Problems addressed: 1,4,7,8 Cristina Aurrecoechea Fall 2005 
We explore the following set of equations:
It corresponds to a family of parabolas with vertical axis of symmetry (therefore, parallel to the y axis). That means that for a given y = k, there could be 0, 1 or 2 points in the parabola. Figure 1 shows the parabola for a = 1, b = 5 and c = 5.
Observations:
For a given c value, if a is positive (parabola opens upwards), as b varies the parabola moves in such a pattern that when b = 0 we get the parabola with highest vertex (max. ordinate value). You can se this in Figure 2 for a = c = 1. Similarly when a is negative (opening downwards), b = 0 produces the parabola with lowest vertex.
Given a and c, the locus of the vertices of the set of parabolas generated as b varies is another parabola whose vertex is the vertex of the original parabola for b = 0, which is (0,c). (This is also observed by Prof. Wilson in Assignment #3, Investigation 1).
Figure 2 shows the family: , and the locus of vertices is on the parabola: .
In general the equation of the parabola that is the locus of the vertices of the parabola when varying b, is:
To confirm these observations we have prepared a gcf file that will allow you to explore parabolas with the integer values of a,b and c between 5 and 5 (to explore rational values just remove the floor function from the parameters).
Next let's obtain the focus and directrix of a parabola . By doing some algebra we can change the shape of the equation so it looks like:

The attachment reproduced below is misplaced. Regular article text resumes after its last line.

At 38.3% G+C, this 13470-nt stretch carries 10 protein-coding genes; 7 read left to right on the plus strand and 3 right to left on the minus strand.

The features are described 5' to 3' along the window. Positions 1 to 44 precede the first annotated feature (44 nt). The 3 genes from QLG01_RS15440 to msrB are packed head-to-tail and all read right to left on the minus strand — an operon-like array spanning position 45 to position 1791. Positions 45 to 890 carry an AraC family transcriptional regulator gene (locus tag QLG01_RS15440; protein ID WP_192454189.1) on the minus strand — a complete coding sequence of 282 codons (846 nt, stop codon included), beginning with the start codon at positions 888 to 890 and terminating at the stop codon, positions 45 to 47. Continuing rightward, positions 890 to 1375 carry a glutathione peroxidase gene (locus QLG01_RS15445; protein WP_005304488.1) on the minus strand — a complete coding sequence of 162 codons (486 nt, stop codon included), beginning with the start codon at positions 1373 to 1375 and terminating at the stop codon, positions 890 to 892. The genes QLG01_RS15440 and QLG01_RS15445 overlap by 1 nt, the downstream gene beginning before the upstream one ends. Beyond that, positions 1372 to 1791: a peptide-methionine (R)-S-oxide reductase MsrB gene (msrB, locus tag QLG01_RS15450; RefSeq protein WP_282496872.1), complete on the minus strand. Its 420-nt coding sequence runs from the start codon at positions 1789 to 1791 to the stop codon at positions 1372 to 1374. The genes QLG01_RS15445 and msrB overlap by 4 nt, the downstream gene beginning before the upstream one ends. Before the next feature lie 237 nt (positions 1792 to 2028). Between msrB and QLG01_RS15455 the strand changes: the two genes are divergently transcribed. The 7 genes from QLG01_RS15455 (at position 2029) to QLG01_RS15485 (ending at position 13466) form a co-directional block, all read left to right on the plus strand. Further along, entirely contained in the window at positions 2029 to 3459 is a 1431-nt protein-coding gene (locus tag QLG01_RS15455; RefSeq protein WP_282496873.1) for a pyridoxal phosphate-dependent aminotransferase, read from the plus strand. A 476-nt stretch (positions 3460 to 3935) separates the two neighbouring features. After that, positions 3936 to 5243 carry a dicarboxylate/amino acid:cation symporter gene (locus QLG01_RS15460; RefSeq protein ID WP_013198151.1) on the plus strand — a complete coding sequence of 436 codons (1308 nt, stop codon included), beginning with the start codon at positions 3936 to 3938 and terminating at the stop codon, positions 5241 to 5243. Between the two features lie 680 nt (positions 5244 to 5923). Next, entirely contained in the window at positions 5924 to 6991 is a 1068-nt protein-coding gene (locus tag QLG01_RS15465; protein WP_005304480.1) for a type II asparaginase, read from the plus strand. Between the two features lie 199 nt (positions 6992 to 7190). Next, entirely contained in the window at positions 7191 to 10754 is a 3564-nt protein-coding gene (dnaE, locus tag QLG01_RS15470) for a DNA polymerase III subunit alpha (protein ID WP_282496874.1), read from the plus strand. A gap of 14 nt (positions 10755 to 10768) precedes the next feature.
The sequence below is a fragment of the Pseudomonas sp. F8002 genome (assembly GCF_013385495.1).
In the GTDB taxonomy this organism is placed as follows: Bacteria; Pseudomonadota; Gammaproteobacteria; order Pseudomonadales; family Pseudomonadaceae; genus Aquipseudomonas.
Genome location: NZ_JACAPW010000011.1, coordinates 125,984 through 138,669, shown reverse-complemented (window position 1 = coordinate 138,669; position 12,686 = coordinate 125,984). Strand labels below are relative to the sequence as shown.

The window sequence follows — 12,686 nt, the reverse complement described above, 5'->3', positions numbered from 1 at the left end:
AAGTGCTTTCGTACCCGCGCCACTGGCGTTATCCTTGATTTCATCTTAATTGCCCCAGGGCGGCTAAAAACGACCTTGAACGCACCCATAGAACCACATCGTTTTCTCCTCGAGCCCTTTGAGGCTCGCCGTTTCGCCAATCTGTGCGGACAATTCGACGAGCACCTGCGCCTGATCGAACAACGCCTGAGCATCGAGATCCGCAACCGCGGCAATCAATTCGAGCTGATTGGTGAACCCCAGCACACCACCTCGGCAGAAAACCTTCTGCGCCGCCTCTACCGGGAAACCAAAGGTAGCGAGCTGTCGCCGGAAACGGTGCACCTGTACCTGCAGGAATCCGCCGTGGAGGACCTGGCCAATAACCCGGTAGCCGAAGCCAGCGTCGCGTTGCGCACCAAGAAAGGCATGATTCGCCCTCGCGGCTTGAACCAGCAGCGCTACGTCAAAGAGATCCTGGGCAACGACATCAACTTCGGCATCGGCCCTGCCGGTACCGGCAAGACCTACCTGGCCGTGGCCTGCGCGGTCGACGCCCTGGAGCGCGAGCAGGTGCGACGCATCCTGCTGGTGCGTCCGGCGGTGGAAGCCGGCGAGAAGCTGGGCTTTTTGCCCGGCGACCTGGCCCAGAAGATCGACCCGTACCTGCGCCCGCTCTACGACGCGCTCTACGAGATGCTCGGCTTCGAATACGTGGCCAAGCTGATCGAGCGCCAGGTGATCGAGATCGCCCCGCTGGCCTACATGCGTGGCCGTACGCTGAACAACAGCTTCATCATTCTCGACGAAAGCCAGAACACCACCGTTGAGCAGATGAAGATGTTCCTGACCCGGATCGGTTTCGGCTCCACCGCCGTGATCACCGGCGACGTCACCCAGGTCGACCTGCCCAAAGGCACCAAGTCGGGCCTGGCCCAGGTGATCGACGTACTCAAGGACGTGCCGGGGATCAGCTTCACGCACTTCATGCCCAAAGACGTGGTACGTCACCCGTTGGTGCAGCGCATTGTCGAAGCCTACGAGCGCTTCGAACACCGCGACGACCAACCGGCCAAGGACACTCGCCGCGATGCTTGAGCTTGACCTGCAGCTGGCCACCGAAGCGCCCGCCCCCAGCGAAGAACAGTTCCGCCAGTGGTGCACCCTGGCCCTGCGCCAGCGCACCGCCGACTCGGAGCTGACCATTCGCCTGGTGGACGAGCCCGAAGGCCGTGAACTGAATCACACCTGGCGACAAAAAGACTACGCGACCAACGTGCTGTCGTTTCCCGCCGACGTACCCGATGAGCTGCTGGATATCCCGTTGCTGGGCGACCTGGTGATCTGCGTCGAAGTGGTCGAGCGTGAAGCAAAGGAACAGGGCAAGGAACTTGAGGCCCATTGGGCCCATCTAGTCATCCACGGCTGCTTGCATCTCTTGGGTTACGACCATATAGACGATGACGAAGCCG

Given this parabola equation we know the vertex is at (h,k) and that the directrix and the focus are p units distant from the vertex. The equation of the directrix is then y = k  p (parallel to the x axis) , while the focus is at (h , k+p).
For the parabola in Figure 1 , , you can check that: k = 5/4 , h = 5/2, and p = 1/4. Therefore the directrix is y = 1.5 and the focus is at (2.5, 1). These are shown in Figure 3.
It is not difficult to obtain the relations between a, b, c and h ,k, p:



Since p only depends on a, both have the same effect on the parabola, that is, how much/fast it opens and if it opens upwards or downwards.
This next gcf file will allow you to visualize different parabolas by setting the vertex (h,k) and p.
Figure 4 is the 3D projection of the parabola in Figure 1; it shows its intersection with the plane z = 0.
To visualize a parabola in 3D and explore different equations, check this gcf file.
Return to Cristina's page with all the assignments.